By Alan Ren
In the first post in this series I offered a perspective on the overall open source landscape in China and looked in some detail at open source developments in the local cloud native space.
Spurred in large part by the success of these cloud-native projects, the Chinese open source community is rapidly expanding its engagement into other areas.
Perhaps the most well-known of these is blockchain. Chinese developers have received global attention over the last couple of years for their enthusiastic engagement with blockchain-enabled currencies like Bitcoin and Ethereum. But there’s another, more interesting and far more sustainable story to be told here.
People in China’s open source community foresee blockchain being used across multiple verticals. Local startups are already deploying it to solve enterprise problems that require decentralized distributed ledgers in areas like logistics and asset tracking, fintech, smart manufacturing, and the IoT Edge space. And they are contributing too. Around 25% of Hyperledger’s membership, for example, is now China-based.
At VMware China, we’ve been incubating our own blockchain-related solutions for the past few years, nearly all of which are on their way to being open sourced.
A multi-ledger perspective
One of our first moves into the field was in the form of a Flings tool for deploying Hyperledger fabrics on Kubernetes & PKS. Flings are binary apps and tools built by VMware engineers for the community to try out and experiment with. Our Hyperledger Flings tool received over 600 downloads and some of the code was used in another internal blockchain effort called Project Andes.
Andes began as a Beijing-based VMware xLabs incubator project that asked what it would take to develop enterprise-level blockchain solution. Led by China R&D’s Technical Director Henry Zhang and similar in scale to the early work that became the open cloud registry Harbor, the project generated some of the code that underpins VMware’s recently announced Project Concord, a highly scalable, energy-efficient decentralized trust infrastructure for digital consensus and smart contract execution.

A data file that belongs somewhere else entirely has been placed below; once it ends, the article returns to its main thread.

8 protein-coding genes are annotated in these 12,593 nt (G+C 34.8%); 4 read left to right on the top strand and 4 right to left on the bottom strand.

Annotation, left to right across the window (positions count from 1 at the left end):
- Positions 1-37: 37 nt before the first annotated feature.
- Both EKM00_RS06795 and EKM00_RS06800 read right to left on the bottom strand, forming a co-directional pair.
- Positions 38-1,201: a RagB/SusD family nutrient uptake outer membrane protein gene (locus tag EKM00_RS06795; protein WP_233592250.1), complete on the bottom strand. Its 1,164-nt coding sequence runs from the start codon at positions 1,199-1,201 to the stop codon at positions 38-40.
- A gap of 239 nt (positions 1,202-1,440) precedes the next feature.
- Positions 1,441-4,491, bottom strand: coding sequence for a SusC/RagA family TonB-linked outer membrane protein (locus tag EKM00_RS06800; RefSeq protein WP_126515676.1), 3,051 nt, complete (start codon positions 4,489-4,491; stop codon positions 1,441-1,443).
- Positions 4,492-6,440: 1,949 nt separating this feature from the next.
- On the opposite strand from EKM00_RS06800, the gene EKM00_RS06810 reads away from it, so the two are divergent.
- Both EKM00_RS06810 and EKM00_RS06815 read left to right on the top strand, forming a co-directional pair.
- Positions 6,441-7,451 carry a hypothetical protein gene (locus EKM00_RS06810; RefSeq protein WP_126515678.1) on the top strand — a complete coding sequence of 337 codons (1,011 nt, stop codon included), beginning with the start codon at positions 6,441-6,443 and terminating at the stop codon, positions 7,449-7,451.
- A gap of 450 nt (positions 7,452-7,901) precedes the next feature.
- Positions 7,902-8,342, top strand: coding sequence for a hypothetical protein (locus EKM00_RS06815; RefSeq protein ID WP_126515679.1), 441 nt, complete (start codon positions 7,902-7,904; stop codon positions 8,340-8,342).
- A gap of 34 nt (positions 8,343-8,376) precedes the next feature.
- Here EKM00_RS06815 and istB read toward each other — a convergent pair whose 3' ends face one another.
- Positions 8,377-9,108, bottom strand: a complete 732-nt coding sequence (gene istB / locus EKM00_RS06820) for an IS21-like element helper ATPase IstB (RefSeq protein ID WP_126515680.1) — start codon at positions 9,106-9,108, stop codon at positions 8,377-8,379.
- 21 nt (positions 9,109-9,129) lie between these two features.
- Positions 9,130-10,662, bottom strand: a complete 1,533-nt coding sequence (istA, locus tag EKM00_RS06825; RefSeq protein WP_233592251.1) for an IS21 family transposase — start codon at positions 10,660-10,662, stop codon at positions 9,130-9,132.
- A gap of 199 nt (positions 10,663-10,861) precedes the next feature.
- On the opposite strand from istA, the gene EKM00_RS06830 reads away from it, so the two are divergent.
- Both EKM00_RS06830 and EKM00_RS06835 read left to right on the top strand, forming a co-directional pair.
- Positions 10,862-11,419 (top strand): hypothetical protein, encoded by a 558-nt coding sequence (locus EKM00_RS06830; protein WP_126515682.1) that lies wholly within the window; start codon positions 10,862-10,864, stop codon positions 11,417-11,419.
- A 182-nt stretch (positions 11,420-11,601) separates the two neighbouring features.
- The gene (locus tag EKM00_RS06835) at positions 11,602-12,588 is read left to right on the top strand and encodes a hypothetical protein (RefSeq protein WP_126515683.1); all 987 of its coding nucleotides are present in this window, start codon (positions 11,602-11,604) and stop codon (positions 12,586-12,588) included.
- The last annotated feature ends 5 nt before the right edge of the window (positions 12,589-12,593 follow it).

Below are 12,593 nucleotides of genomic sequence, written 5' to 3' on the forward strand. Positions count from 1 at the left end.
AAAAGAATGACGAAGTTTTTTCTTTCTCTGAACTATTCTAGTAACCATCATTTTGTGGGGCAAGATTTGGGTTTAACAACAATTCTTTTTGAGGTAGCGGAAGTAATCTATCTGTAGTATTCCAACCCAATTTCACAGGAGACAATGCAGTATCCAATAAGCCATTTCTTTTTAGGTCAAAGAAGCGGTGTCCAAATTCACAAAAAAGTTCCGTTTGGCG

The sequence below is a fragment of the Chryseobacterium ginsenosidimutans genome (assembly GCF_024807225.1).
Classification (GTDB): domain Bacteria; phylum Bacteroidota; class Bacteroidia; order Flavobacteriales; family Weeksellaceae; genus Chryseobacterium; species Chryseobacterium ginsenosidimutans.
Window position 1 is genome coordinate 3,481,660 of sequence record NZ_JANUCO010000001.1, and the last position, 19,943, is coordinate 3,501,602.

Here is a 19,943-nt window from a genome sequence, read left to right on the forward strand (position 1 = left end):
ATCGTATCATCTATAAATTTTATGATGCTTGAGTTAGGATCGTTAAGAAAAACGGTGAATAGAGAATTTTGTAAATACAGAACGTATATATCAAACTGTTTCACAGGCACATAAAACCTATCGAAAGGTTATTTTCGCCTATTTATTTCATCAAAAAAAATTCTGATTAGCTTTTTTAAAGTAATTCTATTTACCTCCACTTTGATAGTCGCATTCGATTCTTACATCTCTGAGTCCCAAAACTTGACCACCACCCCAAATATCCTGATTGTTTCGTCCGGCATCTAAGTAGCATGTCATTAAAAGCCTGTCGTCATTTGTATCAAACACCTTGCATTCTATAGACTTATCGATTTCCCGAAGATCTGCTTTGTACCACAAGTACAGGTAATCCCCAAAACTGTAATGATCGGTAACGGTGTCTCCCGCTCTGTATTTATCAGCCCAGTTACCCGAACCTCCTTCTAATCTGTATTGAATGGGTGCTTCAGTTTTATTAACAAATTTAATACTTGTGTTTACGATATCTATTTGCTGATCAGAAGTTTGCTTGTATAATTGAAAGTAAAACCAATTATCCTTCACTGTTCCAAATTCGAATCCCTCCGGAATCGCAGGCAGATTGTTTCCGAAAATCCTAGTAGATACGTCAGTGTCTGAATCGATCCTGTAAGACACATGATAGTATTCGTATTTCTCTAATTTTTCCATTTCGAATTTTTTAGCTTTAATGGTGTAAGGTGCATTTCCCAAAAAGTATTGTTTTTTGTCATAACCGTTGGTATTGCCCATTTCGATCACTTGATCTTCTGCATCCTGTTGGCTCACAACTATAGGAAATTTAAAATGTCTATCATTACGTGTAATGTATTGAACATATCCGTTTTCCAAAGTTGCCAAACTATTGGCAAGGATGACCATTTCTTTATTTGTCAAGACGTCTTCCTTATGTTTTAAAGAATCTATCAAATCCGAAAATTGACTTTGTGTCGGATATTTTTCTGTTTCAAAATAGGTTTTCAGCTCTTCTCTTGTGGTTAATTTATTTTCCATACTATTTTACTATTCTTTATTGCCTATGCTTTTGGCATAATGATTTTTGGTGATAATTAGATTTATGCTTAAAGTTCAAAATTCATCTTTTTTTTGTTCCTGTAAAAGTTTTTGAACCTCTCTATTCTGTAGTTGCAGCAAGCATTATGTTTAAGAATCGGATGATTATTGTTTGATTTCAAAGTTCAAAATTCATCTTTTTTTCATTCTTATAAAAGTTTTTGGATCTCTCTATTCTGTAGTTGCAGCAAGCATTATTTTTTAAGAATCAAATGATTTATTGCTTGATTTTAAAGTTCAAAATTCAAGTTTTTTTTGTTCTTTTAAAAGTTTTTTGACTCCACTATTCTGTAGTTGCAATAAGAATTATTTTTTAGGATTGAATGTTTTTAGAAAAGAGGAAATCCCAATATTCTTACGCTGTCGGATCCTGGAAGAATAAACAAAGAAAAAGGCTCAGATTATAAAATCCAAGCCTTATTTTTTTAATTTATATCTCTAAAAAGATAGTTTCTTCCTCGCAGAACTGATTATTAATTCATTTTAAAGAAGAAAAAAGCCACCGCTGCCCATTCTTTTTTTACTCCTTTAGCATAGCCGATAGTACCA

Our overall vision for blockchain, however, is ledger-agnostic. We predict the emergence of a multi-ledger world where people will want to use different ledger technologies and will need them to interoperate.
That expectation has led us to contribute to Hyperledger-related projects such as Project Cello, a partnership with IBM, Oracle, and the wider open source community. Cello enables an on-demand “as-a-service” deployment model for the blockchain ecosystem. VMware engineers are now Cello maintainers and have worked in particular on advancing it to enable the deployment of Hyperledger on both vSphere and Kubernetes.
Building China’s blockchain open source ecosystem
As with our open source cloud native efforts, we also support the local blockchain ecosystem. We are currently talking with a variety of promising startups focusing on areas such as using blockchain for infrastructure and enterprise solutions. While we are in a very early stages of understanding the use cases they are solving for and how we can help, we do expect to be announcing a number of strategic partnerships in the near future.
Our aim here is to focus on our core competencies in infrastructure and platform solutions while enabling business growth and opportunity within the Chinese open source community.
Part of that involves evangelizing for open source solutions in our region. We’ve teamed up with the Linux Foundation management team in Greater China, for example, to reach more developers and to promote Hyperledger in China.
Blockchain, in the form of Blockchain-based apps, also has a role to play in the development of what we call the Future Intelligent Cloud, a truly efficient and self-managing system that allows us to run any application on any device from any cloud. But what will really make that vision possible will be advances in open source AI, ones that VMware China and the Chinese open source community are also actively helping bring to fruition. That’s what I’ll write about in my next post.